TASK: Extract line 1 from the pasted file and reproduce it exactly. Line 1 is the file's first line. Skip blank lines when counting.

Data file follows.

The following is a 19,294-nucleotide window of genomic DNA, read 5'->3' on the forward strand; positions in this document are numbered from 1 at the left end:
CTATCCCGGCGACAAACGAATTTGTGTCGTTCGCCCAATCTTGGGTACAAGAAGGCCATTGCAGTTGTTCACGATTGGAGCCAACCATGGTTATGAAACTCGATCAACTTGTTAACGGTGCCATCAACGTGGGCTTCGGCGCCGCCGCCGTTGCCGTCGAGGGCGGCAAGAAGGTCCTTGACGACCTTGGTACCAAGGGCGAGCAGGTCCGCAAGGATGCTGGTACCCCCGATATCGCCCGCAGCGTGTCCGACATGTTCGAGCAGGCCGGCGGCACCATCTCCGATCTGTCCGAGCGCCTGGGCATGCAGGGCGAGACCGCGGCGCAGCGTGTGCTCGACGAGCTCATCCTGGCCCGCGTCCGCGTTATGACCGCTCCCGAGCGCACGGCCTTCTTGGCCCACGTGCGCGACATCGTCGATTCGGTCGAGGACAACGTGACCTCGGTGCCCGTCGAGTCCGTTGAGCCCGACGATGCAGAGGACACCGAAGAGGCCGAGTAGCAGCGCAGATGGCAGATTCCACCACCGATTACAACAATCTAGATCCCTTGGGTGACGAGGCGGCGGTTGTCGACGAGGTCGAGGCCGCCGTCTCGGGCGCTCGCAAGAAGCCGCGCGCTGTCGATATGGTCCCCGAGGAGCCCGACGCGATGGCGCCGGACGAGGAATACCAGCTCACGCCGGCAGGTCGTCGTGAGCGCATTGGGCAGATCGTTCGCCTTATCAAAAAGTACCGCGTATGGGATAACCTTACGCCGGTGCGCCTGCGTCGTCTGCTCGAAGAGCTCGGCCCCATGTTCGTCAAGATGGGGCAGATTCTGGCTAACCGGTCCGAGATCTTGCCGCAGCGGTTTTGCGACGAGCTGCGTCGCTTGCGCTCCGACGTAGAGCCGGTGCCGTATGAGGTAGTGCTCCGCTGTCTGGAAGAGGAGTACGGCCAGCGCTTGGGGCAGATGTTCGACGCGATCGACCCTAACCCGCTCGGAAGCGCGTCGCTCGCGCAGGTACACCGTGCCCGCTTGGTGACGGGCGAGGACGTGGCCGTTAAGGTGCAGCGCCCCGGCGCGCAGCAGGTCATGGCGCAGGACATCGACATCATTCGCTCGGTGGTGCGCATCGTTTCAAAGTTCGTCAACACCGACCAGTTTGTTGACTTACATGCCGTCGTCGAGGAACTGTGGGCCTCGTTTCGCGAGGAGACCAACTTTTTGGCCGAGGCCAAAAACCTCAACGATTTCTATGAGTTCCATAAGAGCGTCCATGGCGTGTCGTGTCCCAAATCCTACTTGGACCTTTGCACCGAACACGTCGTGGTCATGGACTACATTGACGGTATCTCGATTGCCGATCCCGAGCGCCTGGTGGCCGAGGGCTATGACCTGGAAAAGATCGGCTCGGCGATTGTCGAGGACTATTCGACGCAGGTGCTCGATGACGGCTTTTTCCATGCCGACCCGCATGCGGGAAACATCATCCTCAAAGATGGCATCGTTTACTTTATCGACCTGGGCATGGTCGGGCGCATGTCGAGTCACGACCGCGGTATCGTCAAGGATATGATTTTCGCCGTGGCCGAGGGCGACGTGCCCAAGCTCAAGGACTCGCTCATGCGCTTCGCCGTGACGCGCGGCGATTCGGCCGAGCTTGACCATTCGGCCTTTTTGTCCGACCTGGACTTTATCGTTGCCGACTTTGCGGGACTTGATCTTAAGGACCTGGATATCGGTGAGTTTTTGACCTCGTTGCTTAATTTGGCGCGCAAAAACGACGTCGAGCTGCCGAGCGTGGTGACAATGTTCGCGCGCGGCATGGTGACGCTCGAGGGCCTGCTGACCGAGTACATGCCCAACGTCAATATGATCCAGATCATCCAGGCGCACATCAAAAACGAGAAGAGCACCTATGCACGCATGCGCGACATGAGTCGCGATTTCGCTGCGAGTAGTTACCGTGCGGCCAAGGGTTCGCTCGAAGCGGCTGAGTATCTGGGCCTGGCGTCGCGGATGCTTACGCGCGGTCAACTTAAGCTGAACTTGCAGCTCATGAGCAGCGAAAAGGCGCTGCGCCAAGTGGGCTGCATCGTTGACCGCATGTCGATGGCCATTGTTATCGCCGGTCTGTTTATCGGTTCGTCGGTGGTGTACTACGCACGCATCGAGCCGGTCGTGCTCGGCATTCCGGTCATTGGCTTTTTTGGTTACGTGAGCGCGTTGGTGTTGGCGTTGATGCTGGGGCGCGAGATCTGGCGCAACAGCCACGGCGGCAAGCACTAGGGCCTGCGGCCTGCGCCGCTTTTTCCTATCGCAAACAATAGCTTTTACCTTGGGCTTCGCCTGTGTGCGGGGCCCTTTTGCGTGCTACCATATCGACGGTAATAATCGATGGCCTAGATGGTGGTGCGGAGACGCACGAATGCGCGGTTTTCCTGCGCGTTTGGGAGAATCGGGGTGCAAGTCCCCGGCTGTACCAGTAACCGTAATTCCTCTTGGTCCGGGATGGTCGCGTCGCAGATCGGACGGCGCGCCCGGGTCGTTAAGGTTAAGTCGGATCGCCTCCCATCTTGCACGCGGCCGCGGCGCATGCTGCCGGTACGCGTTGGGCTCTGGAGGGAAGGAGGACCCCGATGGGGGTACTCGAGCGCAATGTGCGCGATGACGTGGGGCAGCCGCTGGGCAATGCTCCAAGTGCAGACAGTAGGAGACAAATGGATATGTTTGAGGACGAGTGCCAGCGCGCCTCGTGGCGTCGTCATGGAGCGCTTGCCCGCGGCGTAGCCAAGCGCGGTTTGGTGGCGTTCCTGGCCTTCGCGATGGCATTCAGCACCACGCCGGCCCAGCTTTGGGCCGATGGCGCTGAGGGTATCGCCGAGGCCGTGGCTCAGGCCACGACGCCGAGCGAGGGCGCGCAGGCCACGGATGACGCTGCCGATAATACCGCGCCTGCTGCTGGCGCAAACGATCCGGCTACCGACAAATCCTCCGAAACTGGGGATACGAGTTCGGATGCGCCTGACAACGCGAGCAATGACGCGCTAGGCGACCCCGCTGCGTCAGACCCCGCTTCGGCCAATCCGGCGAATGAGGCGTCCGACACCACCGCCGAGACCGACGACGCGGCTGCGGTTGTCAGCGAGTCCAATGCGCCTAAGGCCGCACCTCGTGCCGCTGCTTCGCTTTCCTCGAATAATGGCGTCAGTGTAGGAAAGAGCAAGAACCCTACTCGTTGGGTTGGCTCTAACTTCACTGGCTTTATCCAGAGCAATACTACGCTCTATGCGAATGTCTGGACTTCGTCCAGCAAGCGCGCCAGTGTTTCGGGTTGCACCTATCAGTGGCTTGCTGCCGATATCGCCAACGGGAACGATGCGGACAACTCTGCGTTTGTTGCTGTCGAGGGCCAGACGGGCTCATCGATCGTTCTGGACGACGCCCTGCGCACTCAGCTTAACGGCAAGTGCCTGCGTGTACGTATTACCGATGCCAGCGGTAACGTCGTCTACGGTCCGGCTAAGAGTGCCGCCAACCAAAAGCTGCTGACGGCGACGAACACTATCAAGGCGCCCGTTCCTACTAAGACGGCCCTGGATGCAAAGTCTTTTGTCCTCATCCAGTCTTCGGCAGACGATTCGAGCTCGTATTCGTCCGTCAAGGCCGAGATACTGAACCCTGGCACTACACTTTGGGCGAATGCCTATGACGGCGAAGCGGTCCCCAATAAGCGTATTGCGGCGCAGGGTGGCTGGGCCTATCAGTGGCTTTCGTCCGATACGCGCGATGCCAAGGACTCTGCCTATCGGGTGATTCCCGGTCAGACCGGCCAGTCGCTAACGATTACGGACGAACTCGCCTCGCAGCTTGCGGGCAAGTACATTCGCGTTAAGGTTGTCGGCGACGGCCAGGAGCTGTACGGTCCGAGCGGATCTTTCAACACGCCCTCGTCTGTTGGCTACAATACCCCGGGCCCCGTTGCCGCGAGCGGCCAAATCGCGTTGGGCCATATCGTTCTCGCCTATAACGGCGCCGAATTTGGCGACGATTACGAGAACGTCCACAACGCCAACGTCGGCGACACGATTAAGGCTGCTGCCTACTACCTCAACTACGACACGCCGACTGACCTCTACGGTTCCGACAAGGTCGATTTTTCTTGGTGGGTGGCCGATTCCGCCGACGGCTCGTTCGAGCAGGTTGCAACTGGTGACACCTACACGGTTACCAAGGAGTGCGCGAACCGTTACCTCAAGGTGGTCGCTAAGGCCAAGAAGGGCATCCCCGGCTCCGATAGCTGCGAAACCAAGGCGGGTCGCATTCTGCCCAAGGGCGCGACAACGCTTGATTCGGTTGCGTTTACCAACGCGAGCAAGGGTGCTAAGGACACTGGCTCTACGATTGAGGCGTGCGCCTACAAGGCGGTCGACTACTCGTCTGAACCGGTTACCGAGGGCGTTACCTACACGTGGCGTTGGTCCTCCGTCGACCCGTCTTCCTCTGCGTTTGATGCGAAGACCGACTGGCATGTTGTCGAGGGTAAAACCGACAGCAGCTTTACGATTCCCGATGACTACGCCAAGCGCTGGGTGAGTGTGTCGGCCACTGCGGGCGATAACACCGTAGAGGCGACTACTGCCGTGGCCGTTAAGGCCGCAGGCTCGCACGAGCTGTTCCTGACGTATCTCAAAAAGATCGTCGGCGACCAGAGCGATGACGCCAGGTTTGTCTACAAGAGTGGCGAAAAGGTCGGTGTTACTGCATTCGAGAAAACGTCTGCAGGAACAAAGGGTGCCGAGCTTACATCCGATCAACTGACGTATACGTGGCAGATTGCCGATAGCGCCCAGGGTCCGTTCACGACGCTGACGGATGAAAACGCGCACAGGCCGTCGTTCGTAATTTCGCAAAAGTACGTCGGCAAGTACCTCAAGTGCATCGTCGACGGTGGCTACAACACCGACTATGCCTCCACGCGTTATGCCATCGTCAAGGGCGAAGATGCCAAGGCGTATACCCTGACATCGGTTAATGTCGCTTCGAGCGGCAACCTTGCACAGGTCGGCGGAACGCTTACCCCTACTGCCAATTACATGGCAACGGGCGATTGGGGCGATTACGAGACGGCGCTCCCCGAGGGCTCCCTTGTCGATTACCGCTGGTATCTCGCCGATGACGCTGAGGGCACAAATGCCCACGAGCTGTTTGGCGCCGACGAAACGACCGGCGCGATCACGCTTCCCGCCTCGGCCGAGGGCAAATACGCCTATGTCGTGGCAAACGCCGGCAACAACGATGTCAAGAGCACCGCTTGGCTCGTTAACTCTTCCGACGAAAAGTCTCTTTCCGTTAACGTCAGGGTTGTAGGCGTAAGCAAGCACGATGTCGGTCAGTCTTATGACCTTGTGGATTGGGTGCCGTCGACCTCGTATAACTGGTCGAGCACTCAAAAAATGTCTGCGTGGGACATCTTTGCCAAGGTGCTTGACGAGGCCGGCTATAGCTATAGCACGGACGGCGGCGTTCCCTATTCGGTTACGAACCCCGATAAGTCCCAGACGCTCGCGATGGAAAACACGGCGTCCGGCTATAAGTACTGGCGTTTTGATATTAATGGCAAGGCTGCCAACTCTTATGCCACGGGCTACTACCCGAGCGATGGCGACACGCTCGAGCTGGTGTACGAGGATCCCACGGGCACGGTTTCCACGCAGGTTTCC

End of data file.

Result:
The following is a 19,294-nucleotide window of genomic DNA, read 5'->3' on the forward strand; positions in this document are numbered from 1 at the left end: